This story originally appeared in UCLA Today, a discontinued publication.

Police investigate claims that extremists targeted commuter vans

|
UCLA police are investigating claims that anti–animal research extremists inserted unfired shotgun shells into the tailpipes of UCLA commuter vans.
 
A preliminary analysis has shown that the process described is very unlikely to cause damage or injury, police said. No evidence has been found to support the extremists' claims, according to police.
 
Separate claims were posted Oct. 6 and Oct. 17 on a website operated by the Animal Liberation Front.
 
Since claiming responsibility in June for the firebombing a UCLA commuter van parked overnight at a park-and-ride facility in Irvine, Calif., extremists have issued several additional claims of vandalism or theft. These claims have been unfounded.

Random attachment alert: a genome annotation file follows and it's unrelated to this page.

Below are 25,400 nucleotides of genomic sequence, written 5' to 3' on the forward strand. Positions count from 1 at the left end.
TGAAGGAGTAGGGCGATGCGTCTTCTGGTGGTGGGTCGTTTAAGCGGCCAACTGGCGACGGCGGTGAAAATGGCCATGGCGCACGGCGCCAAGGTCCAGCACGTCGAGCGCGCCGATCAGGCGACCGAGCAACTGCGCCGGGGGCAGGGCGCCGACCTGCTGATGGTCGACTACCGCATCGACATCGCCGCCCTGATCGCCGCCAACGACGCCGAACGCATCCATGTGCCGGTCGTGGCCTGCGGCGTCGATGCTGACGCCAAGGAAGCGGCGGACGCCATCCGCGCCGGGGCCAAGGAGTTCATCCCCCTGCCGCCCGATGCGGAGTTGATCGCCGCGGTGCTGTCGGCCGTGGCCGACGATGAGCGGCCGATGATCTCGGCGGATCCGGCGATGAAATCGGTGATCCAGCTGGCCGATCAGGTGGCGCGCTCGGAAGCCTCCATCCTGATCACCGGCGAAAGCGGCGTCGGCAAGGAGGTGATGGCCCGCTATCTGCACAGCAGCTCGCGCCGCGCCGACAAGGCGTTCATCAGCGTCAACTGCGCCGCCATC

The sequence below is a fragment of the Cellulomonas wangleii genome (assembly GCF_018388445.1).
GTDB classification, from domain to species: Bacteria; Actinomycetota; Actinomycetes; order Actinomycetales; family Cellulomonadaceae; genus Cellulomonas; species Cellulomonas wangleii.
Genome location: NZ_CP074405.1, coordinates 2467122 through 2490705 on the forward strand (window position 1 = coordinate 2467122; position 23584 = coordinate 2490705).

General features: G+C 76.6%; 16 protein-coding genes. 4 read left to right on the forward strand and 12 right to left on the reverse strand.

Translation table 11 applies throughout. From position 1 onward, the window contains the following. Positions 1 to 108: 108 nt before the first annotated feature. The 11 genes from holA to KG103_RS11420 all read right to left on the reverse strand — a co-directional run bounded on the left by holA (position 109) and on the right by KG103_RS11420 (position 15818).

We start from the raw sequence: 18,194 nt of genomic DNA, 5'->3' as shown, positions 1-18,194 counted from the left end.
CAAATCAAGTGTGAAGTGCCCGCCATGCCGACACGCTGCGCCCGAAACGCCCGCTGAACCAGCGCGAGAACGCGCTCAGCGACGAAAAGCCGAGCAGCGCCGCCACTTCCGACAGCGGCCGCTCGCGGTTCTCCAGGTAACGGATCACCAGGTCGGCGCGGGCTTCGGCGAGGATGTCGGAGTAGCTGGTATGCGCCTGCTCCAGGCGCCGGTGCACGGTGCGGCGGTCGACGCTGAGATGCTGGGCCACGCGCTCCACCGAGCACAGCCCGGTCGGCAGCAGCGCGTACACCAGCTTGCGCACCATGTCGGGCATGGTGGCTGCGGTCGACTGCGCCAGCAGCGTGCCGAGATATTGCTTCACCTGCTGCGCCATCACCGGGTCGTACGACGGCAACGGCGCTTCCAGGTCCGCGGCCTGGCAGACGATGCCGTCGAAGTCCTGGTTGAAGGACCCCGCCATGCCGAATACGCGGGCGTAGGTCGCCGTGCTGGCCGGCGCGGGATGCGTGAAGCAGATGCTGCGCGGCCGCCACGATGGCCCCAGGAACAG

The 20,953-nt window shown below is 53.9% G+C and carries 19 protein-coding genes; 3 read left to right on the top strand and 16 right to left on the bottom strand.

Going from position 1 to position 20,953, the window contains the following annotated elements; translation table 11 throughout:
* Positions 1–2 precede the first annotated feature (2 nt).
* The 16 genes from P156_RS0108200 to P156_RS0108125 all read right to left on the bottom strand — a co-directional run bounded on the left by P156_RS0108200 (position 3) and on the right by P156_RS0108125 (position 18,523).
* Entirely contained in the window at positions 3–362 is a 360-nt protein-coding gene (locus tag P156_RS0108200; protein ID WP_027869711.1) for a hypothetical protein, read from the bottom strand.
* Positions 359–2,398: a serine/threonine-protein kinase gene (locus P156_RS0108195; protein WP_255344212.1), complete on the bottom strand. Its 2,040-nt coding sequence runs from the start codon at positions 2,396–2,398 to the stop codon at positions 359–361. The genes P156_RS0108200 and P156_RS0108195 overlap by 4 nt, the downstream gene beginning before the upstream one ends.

As a precaution, all commuter vans are being checked as they report to the fleet services garage. Commuter van passengers and drivers were reminded in early October of safety measures. The measures include checking underneath vehicles for suspicious devices and remaining alert about suspicious activity.
 
UCLA operates more than 150 vanpools serving approximately 2,400 riders in six Southern California counties.
 
"The tactics used by these extremists opposed to the use of laboratory animals in research are beyond reprehensible," said Roberto Peccei, UCLA vice chancellor for research. "It is difficult to put into words our outright contempt and disgust at terrorists targeting not only researchers but also commuters and property that are in no way associated with animal research. Violence, threats and harassment are not free speech."
 
Peccei emphasized that UCLA remains committed to humane research involving laboratory animals, which is critical to the development of new diagnoses, treatments and cures for a wide variety of medical conditions, including cancer, AIDS and Parkinson's disease. Peccei said research involving laboratory animals is subject to strict federal laws and university guidelines to ensure humane care and scientific necessity.
Media Contact